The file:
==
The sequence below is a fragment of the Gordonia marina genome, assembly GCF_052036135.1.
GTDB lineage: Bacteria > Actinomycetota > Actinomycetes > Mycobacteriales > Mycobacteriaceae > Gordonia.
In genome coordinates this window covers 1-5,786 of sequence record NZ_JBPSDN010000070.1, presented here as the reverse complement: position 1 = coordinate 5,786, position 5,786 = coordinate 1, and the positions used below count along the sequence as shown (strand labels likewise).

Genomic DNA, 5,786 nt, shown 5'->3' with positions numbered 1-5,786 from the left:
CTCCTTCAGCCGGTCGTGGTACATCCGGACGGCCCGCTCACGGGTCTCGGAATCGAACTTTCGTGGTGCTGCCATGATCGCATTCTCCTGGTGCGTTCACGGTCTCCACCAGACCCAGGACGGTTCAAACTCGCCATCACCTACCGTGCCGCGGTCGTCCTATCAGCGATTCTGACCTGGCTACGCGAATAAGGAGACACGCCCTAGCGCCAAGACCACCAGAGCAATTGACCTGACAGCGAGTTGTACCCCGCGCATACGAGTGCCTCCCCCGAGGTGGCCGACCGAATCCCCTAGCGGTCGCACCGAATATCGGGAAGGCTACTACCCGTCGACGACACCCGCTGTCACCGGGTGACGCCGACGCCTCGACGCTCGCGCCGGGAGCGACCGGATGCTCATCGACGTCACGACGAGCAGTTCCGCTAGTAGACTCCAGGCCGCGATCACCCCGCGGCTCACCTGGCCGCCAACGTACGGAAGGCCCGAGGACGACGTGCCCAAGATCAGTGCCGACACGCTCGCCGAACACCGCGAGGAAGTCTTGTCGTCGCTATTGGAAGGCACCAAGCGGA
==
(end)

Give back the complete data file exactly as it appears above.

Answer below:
The sequence below is a fragment of the Gordonia marina genome, assembly GCF_052036135.1.
GTDB lineage: Bacteria > Actinomycetota > Actinomycetes > Mycobacteriales > Mycobacteriaceae > Gordonia.
In genome coordinates this window covers 1-5,786 of sequence record NZ_JBPSDN010000070.1, presented here as the reverse complement: position 1 = coordinate 5,786, position 5,786 = coordinate 1, and the positions used below count along the sequence as shown (strand labels likewise).

Genomic DNA, 5,786 nt, shown 5'->3' with positions numbered 1-5,786 from the left:
CTCCTTCAGCCGGTCGTGGTACATCCGGACGGCCCGCTCACGGGTCTCGGAATCGAACTTTCGTGGTGCTGCCATGATCGCATTCTCCTGGTGCGTTCACGGTCTCCACCAGACCCAGGACGGTTCAAACTCGCCATCACCTACCGTGCCGCGGTCGTCCTATCAGCGATTCTGACCTGGCTACGCGAATAAGGAGACACGCCCTAGCGCCAAGACCACCAGAGCAATTGACCTGACAGCGAGTTGTACCCCGCGCATACGAGTGCCTCCCCCGAGGTGGCCGACCGAATCCCCTAGCGGTCGCACCGAATATCGGGAAGGCTACTACCCGTCGACGACACCCGCTGTCACCGGGTGACGCCGACGCCTCGACGCTCGCGCCGGGAGCGACCGGATGCTCATCGACGTCACGACGAGCAGTTCCGCTAGTAGACTCCAGGCCGCGATCACCCCGCGGCTCACCTGGCCGCCAACGTACGGAAGGCCCGAGGACGACGTGCCCAAGATCAGTGCCGACACGCTCGCCGAACACCGCGAGGAAGTCTTGTCGTCGCTATTGGAAGGCACCAAGCGGA